Project description:The light responses of rod and cone photoreceptors have been studied electrophysiologically for decades, largely with ex vivo approaches that disrupt the photoreceptors' subretinal microenvironment. Here we report the use of optical coherence tomography (OCT) to measure light-driven signals of rod photoreceptors in vivo. Visible light stimulation over a 200-fold intensity range caused correlated rod outer segment (OS) elongation and increased light scattering in wild-type mice, but not in mice lacking the rod G-protein alpha subunit, transducin (G?t), revealing these responses to be triggered by phototransduction. For stimuli that photoactivated one rhodopsin per G?t the rod OS swelling response reached a saturated elongation of 10.0 ± 2.1%, at a maximum rate of 0.11% s-1 Analyzing swelling as osmotically driven water influx, we find the H2O membrane permeability of the rod OS to be (2.6 ± 0.4) × 10-5 cm?s-1, comparable to that of other cells lacking aquaporin expression. Application of Van't Hoff's law reveals that complete activation of phototransduction generates a potentially harmful 20% increase in OS osmotic pressure. The increased backscattering from the base of the OS is explained by a model combining cytoplasmic swelling, translocation of dissociated G-protein subunits from the disc membranes into the cytoplasm, and a relatively higher H2O permeability of nascent discs in the basal rod OS. Translocation of phototransduction components out of the OS may protect rods from osmotic stress, which could be especially harmful in disease conditions that affect rod OS structural integrity.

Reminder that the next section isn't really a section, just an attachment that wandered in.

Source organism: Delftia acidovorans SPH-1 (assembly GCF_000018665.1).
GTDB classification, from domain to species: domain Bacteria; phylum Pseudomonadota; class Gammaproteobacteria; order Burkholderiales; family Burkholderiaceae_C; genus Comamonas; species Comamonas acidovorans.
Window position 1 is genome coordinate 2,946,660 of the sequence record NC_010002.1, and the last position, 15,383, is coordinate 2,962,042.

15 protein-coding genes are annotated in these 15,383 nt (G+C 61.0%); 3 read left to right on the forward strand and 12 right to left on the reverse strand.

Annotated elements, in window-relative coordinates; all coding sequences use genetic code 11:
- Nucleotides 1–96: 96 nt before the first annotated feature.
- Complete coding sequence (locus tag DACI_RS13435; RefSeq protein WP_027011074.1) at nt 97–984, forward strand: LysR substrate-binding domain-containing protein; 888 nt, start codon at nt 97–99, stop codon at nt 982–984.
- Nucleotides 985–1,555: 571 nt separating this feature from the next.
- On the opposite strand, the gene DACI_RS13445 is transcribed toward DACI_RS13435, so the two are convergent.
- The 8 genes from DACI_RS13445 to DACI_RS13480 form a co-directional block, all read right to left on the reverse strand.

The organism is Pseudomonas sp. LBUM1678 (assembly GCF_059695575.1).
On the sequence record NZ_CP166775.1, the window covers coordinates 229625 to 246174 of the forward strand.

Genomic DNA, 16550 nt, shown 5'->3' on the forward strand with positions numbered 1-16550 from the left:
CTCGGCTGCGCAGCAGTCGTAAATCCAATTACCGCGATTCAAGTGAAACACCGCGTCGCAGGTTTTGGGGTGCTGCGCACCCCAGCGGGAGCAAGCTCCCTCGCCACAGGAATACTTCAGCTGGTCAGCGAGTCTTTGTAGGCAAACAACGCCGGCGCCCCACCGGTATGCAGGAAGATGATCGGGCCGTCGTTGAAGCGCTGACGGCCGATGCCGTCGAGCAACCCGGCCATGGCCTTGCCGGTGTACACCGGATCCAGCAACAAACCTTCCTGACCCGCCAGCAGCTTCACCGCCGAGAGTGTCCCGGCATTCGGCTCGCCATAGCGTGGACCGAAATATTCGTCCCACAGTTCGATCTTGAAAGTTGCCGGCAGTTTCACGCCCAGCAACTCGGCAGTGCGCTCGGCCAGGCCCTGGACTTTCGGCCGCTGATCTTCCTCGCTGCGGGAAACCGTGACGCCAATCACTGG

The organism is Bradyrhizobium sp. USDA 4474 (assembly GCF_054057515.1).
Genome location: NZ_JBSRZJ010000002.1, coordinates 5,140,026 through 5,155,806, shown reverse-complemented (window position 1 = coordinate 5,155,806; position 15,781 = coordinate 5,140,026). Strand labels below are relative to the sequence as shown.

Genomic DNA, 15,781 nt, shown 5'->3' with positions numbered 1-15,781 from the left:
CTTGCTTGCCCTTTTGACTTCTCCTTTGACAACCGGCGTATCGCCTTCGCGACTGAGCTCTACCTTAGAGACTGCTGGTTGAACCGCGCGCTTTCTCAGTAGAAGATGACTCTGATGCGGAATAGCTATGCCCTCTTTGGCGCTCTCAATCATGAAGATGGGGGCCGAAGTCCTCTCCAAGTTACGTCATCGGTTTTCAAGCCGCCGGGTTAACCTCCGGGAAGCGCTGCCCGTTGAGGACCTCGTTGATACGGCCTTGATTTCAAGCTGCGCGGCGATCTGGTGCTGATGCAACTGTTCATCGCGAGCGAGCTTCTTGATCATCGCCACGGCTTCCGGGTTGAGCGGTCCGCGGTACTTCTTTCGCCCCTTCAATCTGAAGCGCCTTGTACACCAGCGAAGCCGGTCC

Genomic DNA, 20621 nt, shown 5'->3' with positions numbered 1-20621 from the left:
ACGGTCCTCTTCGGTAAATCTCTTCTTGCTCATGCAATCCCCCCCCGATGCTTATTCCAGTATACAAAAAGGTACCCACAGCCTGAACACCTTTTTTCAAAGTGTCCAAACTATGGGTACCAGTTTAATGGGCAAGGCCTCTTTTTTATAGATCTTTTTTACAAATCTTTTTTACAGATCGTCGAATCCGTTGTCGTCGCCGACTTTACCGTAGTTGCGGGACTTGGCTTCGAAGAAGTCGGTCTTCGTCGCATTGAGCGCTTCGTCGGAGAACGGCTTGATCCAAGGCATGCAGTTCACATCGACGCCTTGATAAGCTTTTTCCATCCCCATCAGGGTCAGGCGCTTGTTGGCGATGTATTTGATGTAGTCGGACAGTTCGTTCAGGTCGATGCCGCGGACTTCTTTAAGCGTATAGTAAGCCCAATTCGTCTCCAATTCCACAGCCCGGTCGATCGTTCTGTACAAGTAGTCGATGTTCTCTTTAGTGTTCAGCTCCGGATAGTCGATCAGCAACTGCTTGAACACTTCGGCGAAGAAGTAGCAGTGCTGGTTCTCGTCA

Project description:BNip1, which functions as a t-SNARE component of the syntaxin18 complex, is localized on the ER membrane and regulates retrograde transport from Golgi to the ER. BNip1 also has a BH3 domain, which generally releases pro-apoptotic proteins from Bcl2-mediated inhibition. Previously we reported that retinal photoreceptors undergo BNip1-dependent apoptosis in zebrafish ?-snap1 mutants. Here, we investigated physiological roles of BNip1-dependent photoreceptor apoptosis. First, we examined the spatio-temporal profile of photoreceptor apoptosis in ?-snap1 mutants, and found that apoptosis occurs only during a small developmental window, 2-4 days-post-fertilization (dpf), in which an apical photoreceptive membrane structure, called the outer segment (OS), grows rapidly. Transient expression of ?-SNAP1 during this OS growing period prevents photoreceptor apoptosis in ?-snap1 mutants, enabling cone to survive until at least 21 dpf. These observations suggest that BNip1-mediated apoptosis is linked to excessive activation of vesicular transport associated with rapid growth of the OS. Consistently, knockdown of Ift88 and Kif3b, which inhibits protein transport to the OS, rescued photoreceptor apoptosis in ?-snap1 mutants. Treatment with rapamycin, which inhibits protein synthesis via the mTOR pathway, also rescued photoreceptor apoptosis in ?-snap1 mutants. These data suggest that BNip1 performs risk assessment to detect excessive vesicular transport in photoreceptors.